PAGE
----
See biography by R. D. Smith (2000); N. V. Rosenberg, Bluegrass: A History (1985); Rooney, J., Bossmen: Bill Monroe and Muddy Waters (1991); T. Ewing, ed., The Bill Monroe Reader (2000); The Music of Bill Monroe: From 1936 to 1994 (4 CDs, 1994); High Lonesome: The Story of Bluegrass Music (documentary film, 1994).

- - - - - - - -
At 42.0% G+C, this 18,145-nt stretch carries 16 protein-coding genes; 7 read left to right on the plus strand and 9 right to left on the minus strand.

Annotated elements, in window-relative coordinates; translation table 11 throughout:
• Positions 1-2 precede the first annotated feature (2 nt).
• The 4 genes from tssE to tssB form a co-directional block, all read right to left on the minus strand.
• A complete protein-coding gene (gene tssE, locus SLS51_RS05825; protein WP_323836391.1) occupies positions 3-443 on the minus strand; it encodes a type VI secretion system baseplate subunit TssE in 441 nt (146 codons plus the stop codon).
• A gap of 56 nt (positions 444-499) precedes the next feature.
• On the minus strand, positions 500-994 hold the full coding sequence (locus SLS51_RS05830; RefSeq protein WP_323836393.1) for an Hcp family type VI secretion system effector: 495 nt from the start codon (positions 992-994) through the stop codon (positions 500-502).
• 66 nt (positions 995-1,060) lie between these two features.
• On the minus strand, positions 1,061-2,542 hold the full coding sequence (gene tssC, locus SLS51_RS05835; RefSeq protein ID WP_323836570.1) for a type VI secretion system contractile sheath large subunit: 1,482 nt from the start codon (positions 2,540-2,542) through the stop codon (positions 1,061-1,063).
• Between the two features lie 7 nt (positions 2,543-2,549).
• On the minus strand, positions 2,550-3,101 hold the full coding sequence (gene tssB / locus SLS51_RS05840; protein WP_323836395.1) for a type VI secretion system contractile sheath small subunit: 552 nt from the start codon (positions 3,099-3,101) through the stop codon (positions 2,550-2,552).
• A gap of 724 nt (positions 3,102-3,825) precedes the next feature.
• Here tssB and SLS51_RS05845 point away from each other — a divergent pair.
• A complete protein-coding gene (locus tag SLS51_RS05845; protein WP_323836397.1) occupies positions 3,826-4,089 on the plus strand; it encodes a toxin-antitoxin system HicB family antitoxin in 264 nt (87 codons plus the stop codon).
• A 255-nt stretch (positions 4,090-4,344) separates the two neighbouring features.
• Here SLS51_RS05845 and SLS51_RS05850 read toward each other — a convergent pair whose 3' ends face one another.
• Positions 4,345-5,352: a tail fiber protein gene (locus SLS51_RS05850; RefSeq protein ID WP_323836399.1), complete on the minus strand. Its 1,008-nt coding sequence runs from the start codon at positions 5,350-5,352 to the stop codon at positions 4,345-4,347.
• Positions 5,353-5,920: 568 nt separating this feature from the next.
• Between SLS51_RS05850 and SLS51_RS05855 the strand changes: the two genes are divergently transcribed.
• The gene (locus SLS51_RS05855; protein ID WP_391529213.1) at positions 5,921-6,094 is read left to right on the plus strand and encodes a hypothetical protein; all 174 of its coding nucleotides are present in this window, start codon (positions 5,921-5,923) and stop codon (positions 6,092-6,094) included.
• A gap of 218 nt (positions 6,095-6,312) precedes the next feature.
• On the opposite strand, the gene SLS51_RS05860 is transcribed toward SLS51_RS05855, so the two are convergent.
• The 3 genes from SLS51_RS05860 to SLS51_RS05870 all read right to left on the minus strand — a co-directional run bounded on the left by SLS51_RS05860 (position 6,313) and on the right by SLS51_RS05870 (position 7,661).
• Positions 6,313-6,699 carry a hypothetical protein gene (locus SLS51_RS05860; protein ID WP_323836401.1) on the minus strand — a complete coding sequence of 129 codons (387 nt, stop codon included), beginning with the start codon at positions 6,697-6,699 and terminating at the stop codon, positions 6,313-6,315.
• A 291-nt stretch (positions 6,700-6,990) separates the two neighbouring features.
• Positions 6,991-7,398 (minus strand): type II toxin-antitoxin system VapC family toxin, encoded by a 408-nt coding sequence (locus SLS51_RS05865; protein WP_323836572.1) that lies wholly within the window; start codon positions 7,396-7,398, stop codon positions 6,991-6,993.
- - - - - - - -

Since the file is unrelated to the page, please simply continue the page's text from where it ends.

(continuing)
(born Sept. 13, 1911, Rosine, Ky., U.S.—died Sept. 9, 1996, Springfield, near Nashville, Tenn.) U.S. singer, songwriter, and mandolin player, inventor of the bluegrass style. Monroe began to play professionally in 1927 and later toured with his brother Charlie. They made their first recordings in 1936 and recorded 60 songs over the next two years. He formed the Blue Grass Boys in 1939. His bluegrass sound emerged fully in 1945, when banjoist Earl Scruggs (b. 1924) and guitarist Lester Flatt joined his band. The Blue Grass Boys established the classic makeup of a bluegrass group—mandolin, fiddle, guitar, banjo, and upright bass—and bequeathed its name to the genre itself. Monroe continued to perform until shortly before his death.
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